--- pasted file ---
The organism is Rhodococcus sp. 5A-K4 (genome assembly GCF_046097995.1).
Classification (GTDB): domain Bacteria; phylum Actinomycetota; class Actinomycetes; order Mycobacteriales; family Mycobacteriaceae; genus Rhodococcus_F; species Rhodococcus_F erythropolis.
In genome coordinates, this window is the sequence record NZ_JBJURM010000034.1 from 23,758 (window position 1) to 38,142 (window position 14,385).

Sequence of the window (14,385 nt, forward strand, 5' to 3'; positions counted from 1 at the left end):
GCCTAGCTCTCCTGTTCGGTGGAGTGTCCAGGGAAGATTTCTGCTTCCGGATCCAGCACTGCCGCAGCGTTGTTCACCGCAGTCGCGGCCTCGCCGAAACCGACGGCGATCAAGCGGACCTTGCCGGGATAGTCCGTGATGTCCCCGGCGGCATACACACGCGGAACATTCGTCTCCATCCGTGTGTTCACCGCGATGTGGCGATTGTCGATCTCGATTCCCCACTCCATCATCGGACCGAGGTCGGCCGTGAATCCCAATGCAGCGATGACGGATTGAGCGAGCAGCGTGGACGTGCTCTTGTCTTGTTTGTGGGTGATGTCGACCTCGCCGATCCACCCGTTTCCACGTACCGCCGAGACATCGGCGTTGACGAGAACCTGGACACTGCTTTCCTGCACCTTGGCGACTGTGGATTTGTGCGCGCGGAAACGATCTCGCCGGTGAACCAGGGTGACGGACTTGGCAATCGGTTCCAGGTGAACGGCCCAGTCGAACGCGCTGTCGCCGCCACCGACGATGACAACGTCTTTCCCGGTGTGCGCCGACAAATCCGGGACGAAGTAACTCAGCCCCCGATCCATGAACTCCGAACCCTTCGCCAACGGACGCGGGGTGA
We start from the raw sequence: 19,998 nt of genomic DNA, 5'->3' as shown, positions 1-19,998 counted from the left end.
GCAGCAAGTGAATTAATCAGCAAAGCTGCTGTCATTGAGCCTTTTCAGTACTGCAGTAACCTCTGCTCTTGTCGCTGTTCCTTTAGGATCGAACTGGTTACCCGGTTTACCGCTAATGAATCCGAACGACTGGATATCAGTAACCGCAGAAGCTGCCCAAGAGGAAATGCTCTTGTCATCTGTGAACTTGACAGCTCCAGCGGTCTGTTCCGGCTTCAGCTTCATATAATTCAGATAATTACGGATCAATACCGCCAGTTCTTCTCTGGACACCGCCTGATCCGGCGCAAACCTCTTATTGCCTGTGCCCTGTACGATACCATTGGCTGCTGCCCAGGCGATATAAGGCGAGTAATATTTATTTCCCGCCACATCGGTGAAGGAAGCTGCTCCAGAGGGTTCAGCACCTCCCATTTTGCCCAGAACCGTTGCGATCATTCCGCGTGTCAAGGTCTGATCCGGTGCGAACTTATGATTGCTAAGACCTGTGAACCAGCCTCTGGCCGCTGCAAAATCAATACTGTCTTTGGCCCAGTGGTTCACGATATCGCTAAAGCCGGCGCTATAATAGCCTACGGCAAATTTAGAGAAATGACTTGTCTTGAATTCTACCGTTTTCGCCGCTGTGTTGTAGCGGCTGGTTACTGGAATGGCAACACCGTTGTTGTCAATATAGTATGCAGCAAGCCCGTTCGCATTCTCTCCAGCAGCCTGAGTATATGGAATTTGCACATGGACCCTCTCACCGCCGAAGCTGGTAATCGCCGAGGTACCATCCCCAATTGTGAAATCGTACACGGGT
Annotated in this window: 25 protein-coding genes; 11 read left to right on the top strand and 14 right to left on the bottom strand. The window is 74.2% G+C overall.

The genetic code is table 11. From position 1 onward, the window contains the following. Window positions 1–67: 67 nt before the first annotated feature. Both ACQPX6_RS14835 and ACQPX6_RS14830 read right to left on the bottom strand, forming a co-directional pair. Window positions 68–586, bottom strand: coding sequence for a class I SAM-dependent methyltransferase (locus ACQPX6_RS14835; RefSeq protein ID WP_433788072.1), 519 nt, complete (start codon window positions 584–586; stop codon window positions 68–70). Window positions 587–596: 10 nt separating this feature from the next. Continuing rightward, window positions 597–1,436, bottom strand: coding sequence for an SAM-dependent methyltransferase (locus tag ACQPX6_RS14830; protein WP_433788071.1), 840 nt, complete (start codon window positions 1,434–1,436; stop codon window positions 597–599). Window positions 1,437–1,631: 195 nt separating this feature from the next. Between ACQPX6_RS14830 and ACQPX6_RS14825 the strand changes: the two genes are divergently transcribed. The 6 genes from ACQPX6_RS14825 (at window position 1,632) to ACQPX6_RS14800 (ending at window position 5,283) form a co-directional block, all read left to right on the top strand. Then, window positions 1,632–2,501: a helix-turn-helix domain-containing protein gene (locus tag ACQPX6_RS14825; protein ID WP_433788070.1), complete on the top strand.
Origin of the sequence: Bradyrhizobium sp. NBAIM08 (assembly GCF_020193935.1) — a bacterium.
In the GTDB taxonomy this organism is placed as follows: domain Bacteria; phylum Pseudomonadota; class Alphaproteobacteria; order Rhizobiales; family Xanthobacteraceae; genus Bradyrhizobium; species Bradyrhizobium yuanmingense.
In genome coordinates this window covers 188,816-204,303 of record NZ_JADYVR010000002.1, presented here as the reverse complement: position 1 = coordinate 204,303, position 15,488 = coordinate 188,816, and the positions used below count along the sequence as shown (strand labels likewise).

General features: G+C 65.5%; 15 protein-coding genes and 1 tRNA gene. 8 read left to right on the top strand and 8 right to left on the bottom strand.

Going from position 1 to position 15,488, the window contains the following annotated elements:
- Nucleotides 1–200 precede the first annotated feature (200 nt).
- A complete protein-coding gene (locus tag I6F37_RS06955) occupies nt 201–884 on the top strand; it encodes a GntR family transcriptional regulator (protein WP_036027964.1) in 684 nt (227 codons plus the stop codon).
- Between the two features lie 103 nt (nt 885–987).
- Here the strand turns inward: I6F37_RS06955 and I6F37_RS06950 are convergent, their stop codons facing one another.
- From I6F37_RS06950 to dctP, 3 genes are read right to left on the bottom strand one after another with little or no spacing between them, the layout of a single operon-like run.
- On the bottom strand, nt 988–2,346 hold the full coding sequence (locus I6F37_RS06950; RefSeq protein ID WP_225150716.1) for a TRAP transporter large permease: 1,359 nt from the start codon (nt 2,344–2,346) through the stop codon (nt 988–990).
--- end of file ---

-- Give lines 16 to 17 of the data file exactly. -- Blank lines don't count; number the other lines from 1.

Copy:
- A complete protein-coding gene (locus tag I6F37_RS06955) occupies nt 201–884 on the top strand; it encodes a GntR family transcriptional regulator (protein WP_036027964.1) in 684 nt (227 codons plus the stop codon).
- Between the two features lie 103 nt (nt 885–987).